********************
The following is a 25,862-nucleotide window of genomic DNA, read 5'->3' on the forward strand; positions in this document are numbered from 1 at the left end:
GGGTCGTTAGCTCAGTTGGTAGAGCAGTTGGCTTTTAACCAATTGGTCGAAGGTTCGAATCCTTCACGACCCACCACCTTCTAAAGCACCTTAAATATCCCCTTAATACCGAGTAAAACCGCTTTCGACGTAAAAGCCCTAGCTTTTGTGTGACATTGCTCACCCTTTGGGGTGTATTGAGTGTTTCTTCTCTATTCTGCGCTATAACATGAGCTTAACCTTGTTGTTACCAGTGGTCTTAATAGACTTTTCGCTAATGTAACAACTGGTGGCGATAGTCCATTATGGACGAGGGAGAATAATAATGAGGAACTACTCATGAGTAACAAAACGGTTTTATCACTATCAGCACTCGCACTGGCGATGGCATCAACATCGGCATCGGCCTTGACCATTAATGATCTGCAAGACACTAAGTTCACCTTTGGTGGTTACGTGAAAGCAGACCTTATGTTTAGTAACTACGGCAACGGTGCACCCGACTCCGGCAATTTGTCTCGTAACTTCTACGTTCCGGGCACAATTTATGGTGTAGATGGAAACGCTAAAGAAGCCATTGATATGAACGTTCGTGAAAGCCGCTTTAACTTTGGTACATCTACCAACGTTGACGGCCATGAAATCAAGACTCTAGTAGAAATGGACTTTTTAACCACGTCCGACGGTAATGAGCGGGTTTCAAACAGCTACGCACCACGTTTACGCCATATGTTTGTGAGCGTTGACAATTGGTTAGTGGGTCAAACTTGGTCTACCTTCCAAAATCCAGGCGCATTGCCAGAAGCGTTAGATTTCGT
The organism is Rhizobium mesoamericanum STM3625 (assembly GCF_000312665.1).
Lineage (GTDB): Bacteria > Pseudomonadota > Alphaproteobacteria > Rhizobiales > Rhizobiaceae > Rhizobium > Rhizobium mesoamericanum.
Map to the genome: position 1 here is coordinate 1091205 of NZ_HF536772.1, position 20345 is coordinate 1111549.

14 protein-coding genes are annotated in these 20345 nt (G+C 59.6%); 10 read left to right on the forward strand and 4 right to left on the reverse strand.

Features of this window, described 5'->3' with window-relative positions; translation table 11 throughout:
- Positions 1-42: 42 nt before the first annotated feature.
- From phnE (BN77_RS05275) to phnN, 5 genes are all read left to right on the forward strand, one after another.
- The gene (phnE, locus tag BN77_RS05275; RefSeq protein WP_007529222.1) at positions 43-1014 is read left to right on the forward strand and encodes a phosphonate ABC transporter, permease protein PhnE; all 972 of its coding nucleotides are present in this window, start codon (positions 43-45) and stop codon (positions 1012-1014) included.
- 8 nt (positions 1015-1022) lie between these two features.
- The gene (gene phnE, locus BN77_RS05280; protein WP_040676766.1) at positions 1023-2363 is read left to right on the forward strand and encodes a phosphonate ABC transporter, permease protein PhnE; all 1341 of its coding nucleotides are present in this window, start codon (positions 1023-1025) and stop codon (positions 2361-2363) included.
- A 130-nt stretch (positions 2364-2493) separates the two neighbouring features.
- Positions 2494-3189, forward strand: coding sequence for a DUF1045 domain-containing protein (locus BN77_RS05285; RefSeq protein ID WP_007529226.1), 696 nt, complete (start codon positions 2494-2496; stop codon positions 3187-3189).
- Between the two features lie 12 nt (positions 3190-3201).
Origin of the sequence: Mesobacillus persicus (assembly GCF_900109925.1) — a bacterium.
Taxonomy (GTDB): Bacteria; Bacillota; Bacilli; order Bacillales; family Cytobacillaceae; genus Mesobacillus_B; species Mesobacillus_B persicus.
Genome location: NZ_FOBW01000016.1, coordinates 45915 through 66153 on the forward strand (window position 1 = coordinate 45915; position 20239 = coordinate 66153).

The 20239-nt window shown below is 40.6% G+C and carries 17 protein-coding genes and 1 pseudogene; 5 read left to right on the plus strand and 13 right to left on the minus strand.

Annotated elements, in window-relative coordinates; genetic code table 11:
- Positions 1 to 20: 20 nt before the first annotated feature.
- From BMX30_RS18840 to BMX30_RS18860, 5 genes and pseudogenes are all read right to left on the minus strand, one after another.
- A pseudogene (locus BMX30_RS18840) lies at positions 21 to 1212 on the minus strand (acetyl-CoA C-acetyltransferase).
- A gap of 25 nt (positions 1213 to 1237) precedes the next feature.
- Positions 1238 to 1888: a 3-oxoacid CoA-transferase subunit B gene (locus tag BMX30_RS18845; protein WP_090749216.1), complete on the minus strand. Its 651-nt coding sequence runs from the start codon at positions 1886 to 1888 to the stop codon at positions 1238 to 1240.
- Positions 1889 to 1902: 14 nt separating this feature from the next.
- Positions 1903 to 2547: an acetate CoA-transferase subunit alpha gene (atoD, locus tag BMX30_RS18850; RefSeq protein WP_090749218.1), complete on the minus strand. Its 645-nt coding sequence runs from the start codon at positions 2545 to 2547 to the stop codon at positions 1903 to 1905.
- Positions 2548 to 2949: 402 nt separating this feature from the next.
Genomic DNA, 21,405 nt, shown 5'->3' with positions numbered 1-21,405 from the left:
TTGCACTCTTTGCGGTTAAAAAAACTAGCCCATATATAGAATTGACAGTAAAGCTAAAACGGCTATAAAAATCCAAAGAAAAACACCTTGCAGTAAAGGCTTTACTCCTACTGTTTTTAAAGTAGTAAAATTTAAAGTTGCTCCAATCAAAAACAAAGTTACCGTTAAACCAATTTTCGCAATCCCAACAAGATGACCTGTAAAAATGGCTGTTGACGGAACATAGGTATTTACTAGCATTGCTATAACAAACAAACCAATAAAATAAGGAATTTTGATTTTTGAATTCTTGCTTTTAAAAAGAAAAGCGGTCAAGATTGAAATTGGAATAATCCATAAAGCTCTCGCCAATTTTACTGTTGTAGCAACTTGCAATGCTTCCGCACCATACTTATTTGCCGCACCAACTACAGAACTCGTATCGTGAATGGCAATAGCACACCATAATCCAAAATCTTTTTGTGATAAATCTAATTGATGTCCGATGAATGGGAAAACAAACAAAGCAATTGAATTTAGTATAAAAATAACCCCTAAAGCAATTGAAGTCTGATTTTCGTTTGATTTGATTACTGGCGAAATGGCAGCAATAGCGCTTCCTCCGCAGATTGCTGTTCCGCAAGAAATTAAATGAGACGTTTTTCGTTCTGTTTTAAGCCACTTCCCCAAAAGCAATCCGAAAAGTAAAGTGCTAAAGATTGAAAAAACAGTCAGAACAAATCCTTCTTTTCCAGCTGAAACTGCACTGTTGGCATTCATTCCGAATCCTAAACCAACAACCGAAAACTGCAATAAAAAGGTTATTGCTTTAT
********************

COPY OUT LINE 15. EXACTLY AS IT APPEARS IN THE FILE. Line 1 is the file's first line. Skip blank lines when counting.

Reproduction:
- Between the two features lie 12 nt (positions 3190-3201).